"Render to Hitler..."?, "Render to Pol Pot..."?, "Render to the non-personal secular welfare state..."?, "Render to Anti-Christ..."? -- I think not, according to the Lord's teaching, if inevitably, according to the law of vae victus to which we increasingly are subject.

Look at the coin of tribute (what the "person" who rules asks of you), and if you don't see Caesar, know that you live under the law of oppression.

Todd Newbold

Give the temporal leaders what they confiscate for a functioning society, voluntarily give Jesus your obedience.

Brian J. Schuettler

As Dorothy Day is reputed to have said, "If we rendered unto God all the things that belong to God, there would be nothing left for Caesar."

There is an unfortunate misunderstanding among many Catholics that Jesus is saying that there is a moral obligation is pay taxes.The 1994 Catechism instructs the faithful that it is morally obligatory to pay one’s taxes "for the common good". The 1994 Catechism also quotes and cites the Tribute Episode. But the 1994 Catechism does NOT use the Tribute Episode to support the proposition that it is morally obligatory to pay taxes. Instead, the 1994 Catechism refers the Tribute Episode only to justify acts of civil disobedience. It quotes St. Matthew’s version to teach that a Christian must refuse to obey political authority when that political authority makes a demand contrary to the demands of the moral order, the fundamental rights of persons, or the teachings of the Gospel. Similarly, the 1994 Catechism also cites to St. Mark’s version to instruct that a person "should not submit his personal freedom in an absolute manner to any earthly power, but only to God the Father and the Lord Jesus Christ: Caesar is not ‘the Lord.’" Thus, according to the 1994 Catechism, the Tribute Episode stands for the proposition that a Christian owes his allegiance to God and to the things of God alone. If the Tribute Episode unequivocally supported the proposition that it is morally obligatory to pay taxes, the 1994 Catechism would not hesitate to cite to it for that position. That the 1994 Catechism does not interpret the Tribute Episode as a justification for the payment of taxes suggests that such an interpretation is not an authoritative reading of the passage.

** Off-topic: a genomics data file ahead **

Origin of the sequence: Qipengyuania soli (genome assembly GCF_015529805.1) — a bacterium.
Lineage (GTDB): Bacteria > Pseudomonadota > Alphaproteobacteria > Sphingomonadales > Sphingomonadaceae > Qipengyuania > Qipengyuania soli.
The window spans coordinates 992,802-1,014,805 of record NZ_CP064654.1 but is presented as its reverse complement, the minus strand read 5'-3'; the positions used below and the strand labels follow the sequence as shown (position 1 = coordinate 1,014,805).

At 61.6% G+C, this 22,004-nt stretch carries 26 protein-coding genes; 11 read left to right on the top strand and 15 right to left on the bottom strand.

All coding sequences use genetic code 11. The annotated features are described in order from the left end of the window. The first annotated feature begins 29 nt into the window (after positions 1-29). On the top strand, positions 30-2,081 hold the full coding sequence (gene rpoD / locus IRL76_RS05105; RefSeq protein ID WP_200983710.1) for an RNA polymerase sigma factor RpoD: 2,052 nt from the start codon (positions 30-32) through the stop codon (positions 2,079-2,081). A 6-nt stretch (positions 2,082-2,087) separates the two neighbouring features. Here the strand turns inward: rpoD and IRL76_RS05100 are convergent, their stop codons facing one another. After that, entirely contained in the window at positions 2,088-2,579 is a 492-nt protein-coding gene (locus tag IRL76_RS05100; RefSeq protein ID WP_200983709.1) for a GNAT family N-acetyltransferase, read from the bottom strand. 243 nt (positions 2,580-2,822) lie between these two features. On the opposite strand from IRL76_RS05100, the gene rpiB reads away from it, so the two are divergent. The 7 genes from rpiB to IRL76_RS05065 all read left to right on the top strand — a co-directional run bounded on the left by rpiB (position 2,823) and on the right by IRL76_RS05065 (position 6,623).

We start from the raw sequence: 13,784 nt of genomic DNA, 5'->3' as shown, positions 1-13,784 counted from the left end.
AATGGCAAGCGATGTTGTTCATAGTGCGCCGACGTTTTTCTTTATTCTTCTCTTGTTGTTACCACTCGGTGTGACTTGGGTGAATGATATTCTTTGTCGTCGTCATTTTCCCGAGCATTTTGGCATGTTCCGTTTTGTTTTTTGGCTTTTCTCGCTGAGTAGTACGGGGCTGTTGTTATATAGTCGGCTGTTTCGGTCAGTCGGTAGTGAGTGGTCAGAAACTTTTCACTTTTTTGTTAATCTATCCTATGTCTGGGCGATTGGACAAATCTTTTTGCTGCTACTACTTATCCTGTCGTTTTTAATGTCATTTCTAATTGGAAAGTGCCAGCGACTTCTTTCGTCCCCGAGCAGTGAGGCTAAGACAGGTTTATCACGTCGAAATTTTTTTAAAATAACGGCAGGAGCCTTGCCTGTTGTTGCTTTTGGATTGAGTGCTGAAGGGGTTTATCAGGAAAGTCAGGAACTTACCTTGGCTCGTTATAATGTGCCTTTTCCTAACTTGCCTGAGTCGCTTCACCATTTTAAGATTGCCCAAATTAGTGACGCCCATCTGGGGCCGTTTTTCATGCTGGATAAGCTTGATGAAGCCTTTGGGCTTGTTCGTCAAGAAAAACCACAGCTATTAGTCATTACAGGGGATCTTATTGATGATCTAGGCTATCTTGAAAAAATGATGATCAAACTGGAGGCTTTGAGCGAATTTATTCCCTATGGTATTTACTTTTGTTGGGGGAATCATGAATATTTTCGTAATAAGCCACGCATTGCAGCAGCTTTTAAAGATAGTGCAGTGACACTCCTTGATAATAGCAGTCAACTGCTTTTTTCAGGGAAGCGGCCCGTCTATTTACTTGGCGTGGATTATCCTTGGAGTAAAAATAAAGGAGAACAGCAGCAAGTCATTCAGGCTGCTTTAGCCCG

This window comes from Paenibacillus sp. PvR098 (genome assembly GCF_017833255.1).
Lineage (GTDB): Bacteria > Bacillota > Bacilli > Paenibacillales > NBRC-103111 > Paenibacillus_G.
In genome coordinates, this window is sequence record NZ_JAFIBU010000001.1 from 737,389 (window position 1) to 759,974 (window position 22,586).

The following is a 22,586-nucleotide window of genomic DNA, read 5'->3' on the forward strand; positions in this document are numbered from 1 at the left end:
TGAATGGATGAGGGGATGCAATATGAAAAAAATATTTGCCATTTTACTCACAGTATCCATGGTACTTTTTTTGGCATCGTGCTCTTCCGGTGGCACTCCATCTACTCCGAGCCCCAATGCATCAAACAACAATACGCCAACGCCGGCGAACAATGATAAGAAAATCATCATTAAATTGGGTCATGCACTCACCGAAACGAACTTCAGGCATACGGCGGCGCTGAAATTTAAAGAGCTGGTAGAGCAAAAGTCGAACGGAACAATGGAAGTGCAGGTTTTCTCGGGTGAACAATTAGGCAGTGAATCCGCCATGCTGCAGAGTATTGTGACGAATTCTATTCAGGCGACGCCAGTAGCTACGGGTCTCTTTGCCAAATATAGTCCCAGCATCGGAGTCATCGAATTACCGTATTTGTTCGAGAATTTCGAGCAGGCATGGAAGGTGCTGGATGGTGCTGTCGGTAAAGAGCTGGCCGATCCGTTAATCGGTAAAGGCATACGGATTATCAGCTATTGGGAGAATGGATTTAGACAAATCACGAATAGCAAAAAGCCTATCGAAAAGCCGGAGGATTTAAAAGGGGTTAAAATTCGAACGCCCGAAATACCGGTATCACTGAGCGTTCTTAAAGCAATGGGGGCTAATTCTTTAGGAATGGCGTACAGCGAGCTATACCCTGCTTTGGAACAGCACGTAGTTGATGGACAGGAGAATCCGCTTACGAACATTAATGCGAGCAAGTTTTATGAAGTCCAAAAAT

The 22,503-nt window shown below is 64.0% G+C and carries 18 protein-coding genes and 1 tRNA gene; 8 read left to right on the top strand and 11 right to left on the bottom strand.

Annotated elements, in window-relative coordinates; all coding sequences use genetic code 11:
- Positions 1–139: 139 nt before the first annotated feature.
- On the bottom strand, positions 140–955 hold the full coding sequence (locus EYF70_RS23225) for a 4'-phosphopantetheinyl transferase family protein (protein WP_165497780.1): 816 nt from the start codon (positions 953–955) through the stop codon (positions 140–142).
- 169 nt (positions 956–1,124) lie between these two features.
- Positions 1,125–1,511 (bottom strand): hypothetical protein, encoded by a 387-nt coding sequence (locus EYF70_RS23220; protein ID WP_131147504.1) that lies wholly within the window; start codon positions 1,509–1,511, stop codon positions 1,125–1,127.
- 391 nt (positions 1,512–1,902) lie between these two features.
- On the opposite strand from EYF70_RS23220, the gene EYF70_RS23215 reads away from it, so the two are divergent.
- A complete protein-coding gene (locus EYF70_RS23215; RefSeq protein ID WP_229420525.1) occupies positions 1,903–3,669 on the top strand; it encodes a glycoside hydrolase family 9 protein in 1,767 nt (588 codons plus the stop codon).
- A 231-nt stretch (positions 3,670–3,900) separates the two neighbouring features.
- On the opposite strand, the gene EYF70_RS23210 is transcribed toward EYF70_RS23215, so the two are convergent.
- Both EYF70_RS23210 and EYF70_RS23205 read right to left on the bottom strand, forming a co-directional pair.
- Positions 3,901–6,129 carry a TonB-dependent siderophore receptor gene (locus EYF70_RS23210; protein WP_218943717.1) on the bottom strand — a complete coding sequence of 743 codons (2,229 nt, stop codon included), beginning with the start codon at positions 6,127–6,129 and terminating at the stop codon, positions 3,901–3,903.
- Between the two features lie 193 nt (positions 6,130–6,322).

Todd Newbold

Im still voting Democrat.